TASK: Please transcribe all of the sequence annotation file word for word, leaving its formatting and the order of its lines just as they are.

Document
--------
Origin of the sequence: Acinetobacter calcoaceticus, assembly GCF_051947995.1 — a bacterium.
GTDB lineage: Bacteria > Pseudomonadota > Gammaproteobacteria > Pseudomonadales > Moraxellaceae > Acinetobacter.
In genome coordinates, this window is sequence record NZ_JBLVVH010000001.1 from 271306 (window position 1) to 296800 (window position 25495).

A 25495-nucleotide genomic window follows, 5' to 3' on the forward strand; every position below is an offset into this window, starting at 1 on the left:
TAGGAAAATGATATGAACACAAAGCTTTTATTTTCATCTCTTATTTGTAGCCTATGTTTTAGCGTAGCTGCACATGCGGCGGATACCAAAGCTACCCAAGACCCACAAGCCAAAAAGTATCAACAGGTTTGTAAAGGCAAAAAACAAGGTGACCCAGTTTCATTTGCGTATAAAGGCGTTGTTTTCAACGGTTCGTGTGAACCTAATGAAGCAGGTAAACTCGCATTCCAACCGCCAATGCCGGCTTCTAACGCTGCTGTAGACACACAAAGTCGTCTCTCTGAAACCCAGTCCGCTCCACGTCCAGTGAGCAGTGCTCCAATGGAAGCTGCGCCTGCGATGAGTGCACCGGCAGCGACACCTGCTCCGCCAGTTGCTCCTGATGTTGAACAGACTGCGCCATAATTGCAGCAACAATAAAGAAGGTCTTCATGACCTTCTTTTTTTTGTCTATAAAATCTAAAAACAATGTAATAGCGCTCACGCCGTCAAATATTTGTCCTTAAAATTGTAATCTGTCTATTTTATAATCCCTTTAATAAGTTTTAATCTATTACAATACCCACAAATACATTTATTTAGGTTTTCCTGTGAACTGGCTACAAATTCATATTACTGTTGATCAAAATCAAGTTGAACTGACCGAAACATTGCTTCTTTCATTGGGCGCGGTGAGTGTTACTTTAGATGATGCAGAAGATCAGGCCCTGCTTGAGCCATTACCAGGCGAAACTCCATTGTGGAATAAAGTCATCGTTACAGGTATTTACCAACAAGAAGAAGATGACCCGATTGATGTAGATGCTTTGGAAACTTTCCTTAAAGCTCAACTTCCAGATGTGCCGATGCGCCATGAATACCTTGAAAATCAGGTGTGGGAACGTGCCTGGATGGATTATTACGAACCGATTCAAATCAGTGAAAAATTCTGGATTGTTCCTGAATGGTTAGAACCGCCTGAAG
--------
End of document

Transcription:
Origin of the sequence: Acinetobacter calcoaceticus, assembly GCF_051947995.1 — a bacterium.
GTDB lineage: Bacteria > Pseudomonadota > Gammaproteobacteria > Pseudomonadales > Moraxellaceae > Acinetobacter.
In genome coordinates, this window is sequence record NZ_JBLVVH010000001.1 from 271306 (window position 1) to 296800 (window position 25495).

A 25495-nucleotide genomic window follows, 5' to 3' on the forward strand; every position below is an offset into this window, starting at 1 on the left:
TAGGAAAATGATATGAACACAAAGCTTTTATTTTCATCTCTTATTTGTAGCCTATGTTTTAGCGTAGCTGCACATGCGGCGGATACCAAAGCTACCCAAGACCCACAAGCCAAAAAGTATCAACAGGTTTGTAAAGGCAAAAAACAAGGTGACCCAGTTTCATTTGCGTATAAAGGCGTTGTTTTCAACGGTTCGTGTGAACCTAATGAAGCAGGTAAACTCGCATTCCAACCGCCAATGCCGGCTTCTAACGCTGCTGTAGACACACAAAGTCGTCTCTCTGAAACCCAGTCCGCTCCACGTCCAGTGAGCAGTGCTCCAATGGAAGCTGCGCCTGCGATGAGTGCACCGGCAGCGACACCTGCTCCGCCAGTTGCTCCTGATGTTGAACAGACTGCGCCATAATTGCAGCAACAATAAAGAAGGTCTTCATGACCTTCTTTTTTTTGTCTATAAAATCTAAAAACAATGTAATAGCGCTCACGCCGTCAAATATTTGTCCTTAAAATTGTAATCTGTCTATTTTATAATCCCTTTAATAAGTTTTAATCTATTACAATACCCACAAATACATTTATTTAGGTTTTCCTGTGAACTGGCTACAAATTCATATTACTGTTGATCAAAATCAAGTTGAACTGACCGAAACATTGCTTCTTTCATTGGGCGCGGTGAGTGTTACTTTAGATGATGCAGAAGATCAGGCCCTGCTTGAGCCATTACCAGGCGAAACTCCATTGTGGAATAAAGTCATCGTTACAGGTATTTACCAACAAGAAGAAGATGACCCGATTGATGTAGATGCTTTGGAAACTTTCCTTAAAGCTCAACTTCCAGATGTGCCGATGCGCCATGAATACCTTGAAAATCAGGTGTGGGAACGTGCCTGGATGGATTATTACGAACCGATTCAAATCAGTGAAAAATTCTGGATTGTTCCTGAATGGTTAGAACCGCCTGAAG